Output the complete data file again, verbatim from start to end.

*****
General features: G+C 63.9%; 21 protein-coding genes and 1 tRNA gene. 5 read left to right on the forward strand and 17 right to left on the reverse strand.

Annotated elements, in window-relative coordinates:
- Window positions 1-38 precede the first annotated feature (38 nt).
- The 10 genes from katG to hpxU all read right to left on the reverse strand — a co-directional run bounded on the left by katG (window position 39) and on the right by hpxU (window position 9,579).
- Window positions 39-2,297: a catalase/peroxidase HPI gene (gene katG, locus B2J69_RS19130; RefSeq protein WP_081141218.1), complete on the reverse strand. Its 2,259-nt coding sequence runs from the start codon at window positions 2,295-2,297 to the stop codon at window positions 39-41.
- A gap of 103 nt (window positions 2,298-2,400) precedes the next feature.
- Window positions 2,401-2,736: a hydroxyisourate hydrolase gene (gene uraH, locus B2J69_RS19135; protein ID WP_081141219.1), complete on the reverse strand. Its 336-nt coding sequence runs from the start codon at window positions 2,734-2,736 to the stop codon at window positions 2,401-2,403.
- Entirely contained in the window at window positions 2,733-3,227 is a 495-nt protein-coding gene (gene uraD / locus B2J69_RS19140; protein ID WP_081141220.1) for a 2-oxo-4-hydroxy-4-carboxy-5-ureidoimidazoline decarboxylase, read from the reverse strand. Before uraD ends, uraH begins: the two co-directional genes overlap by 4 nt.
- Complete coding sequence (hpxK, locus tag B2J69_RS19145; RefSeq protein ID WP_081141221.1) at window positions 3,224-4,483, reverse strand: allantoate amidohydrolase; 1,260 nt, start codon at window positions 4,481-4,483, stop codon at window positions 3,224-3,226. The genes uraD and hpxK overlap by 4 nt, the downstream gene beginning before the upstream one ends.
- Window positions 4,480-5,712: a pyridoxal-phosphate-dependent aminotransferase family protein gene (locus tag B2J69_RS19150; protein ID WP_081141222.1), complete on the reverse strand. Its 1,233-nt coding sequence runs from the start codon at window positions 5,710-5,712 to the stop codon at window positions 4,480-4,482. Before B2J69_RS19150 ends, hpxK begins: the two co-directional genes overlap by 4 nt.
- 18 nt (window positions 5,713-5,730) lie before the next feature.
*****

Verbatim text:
General features: G+C 63.9%; 21 protein-coding genes and 1 tRNA gene. 5 read left to right on the forward strand and 17 right to left on the reverse strand.

Annotated elements, in window-relative coordinates:
- Window positions 1-38 precede the first annotated feature (38 nt).
- The 10 genes from katG to hpxU all read right to left on the reverse strand — a co-directional run bounded on the left by katG (window position 39) and on the right by hpxU (window position 9,579).
- Window positions 39-2,297: a catalase/peroxidase HPI gene (gene katG, locus B2J69_RS19130; RefSeq protein WP_081141218.1), complete on the reverse strand. Its 2,259-nt coding sequence runs from the start codon at window positions 2,295-2,297 to the stop codon at window positions 39-41.
- A gap of 103 nt (window positions 2,298-2,400) precedes the next feature.
- Window positions 2,401-2,736: a hydroxyisourate hydrolase gene (gene uraH, locus B2J69_RS19135; protein ID WP_081141219.1), complete on the reverse strand. Its 336-nt coding sequence runs from the start codon at window positions 2,734-2,736 to the stop codon at window positions 2,401-2,403.
- Entirely contained in the window at window positions 2,733-3,227 is a 495-nt protein-coding gene (gene uraD / locus B2J69_RS19140; protein ID WP_081141220.1) for a 2-oxo-4-hydroxy-4-carboxy-5-ureidoimidazoline decarboxylase, read from the reverse strand. Before uraD ends, uraH begins: the two co-directional genes overlap by 4 nt.
- Complete coding sequence (hpxK, locus tag B2J69_RS19145; RefSeq protein ID WP_081141221.1) at window positions 3,224-4,483, reverse strand: allantoate amidohydrolase; 1,260 nt, start codon at window positions 4,481-4,483, stop codon at window positions 3,224-3,226. The genes uraD and hpxK overlap by 4 nt, the downstream gene beginning before the upstream one ends.
- Window positions 4,480-5,712: a pyridoxal-phosphate-dependent aminotransferase family protein gene (locus tag B2J69_RS19150; protein ID WP_081141222.1), complete on the reverse strand. Its 1,233-nt coding sequence runs from the start codon at window positions 5,710-5,712 to the stop codon at window positions 4,480-4,482. Before B2J69_RS19150 ends, hpxK begins: the two co-directional genes overlap by 4 nt.
- 18 nt (window positions 5,713-5,730) lie before the next feature.